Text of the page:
The Protocol provisions are further extended to shares that indirectly derive value from real estate. This means that a gain on the disposal of the shares of one Luxembourg company in a chain of Luxembourg companies could be subject to French corporation tax, if more than 50 per cent of the value of the company being sold derives indirectly from underlying French real estate.
Investors should reconsider any Luxembourg structures that they are using to hold French real estate in light of the changes that will come into force as a result of the Protocol.
Beware of Using an LLC to Hold French Real Estate Property
Some French tax inspectors recently took the view that US LLCs, which are treated as “transparent” entities for US tax purposes, should be treated as “opaque” i.e., taxable in their own right for French tax purposes, irrespective of their US tax treatment. The argument is that French limited liability companies, e.g., SARLs, are always subject to corporation tax.
It has been common to use US LLCs to hold French real estate, particularly as an alternative to the popular French “tax transparent” SCIs. In both cases, the objective is the same, i.e., avoiding French forced heirship provisions by transforming immovable assets that are subject to the French law of succession, to movable assets that are subject to the succession law of the domiciliary jurisdiction, typically the United States.
As long as the LLCs are also transparent for tax purposes, no French corporation tax is due, even if French real estate property is rented out. On the other hand, if LLCs are treated as opaque, they are then subject to French corporation tax. In that case, even in the absence of rental income when the French property is used free of charge, corporation tax is due on notional income.
Although we are litigating the issue as a first step, we do not recommend using an LLC to hold French real estate. If an LLC is already being used to hold French real estate, be ready to resist an attack and, if necessary, bring the case to court.
Is Your Client Eligible For a Refund of French Social Charges?
The general position under EU social security regulations is that an individual cannot pay contributions to more than one EU social security regime at any particular time. Since 2012, non-French residents have been obliged to pay social charges (at 15.5 per cent) on income arising from French real estate, in addition to capital gains and income taxes. The French tax authorities contended that such social charges were outside the scope of EU social security regulations and could be distinguished from “contributions” that supported the French social security system. On 26 February 2015, however, the European Court of Justice ruled that the social charges do support the French social security system and therefore fall within the EU social security regulations.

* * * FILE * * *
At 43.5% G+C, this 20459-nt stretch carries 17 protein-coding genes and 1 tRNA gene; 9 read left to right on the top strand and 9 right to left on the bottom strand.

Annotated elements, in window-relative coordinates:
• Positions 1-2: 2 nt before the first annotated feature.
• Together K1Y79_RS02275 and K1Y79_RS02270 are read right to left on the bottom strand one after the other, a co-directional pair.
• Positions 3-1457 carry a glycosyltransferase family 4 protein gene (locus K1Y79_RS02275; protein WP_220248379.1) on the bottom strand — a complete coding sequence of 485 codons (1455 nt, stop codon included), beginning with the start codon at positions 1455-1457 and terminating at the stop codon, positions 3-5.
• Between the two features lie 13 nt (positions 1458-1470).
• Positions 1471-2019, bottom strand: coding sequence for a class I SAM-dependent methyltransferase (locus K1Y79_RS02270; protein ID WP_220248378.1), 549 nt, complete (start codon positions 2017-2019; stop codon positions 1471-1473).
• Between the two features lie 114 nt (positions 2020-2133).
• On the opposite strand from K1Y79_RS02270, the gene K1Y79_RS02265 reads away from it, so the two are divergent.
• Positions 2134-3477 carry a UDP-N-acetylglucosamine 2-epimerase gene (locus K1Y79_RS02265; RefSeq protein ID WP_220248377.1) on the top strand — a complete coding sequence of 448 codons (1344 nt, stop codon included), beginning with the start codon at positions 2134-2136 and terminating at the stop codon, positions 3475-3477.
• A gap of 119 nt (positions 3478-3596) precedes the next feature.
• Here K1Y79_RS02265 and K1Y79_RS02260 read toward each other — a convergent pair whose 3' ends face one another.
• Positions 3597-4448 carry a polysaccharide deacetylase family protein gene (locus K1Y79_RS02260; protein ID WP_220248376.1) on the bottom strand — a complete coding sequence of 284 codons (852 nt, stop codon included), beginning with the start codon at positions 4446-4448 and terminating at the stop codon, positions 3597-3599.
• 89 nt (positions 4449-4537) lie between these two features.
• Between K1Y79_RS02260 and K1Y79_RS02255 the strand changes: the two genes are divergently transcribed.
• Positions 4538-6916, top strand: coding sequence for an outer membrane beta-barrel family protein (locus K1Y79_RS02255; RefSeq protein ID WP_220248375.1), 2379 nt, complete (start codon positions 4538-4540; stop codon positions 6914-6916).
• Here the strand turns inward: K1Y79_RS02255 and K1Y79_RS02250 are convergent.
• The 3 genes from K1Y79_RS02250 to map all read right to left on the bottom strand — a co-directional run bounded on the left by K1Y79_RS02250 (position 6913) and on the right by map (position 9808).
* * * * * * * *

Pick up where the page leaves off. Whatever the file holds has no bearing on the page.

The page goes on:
As a result of the ruling, non-French residents subject to another local social tax regime, who have paid social charges in 2012 (under certain circumstances), 2013 and 2014 on rental income or capital gains arising from French real estate, are entitled to claim a refund.
To claim for a refund, individuals must issue a claim to the French non-residents tax office before 31 December 2015.
Are Your Clients Aware of Their Potential Trust Reporting Requirements?
As of 1 January 2012, assets or rights held in trusts that have some French connection (see below) are deemed to be part of the original settlor’s estate and taxable in his or her hands or, after the original settlor’s death, in the hands of the beneficiaries thereafter deemed to be settlors, irrespective of the nature of the trust. Trustees are subject to extensive reporting requirements, and these reporting requirements apply not only in respect of intervivos trusts but also to testamentary trusts.
When the settlor of a trust, or one of the beneficiaries (existing or contingent), is resident in France, or if the trust fund contains French assets, the trustee must disclose to the tax authorities the formation of the trust, any variations to its terms and its termination (event-based reporting), and the market value of the trust assets each year (annual reporting). Annual reporting may or may not include the payment of a specific tax at a rate of 1.5 per cent of the trust assets depending on the circumstances. The penalty for failing to comply with the reporting requirements gives rise to a fine of €20,000 or 12.5 per cent of the value of the trust fund, whichever is the greater.
Many trusts have a French connection, such as a French resident beneficiary. Trustees must identify all beneficiaries (existing or future) of the trust and gather the information needed to comply with the extensive French reporting requirements. In the case of failure to report, an urgent voluntary regularisation is highly recommended, as it might avoid penalties being applied, at least in the case where no tax is due.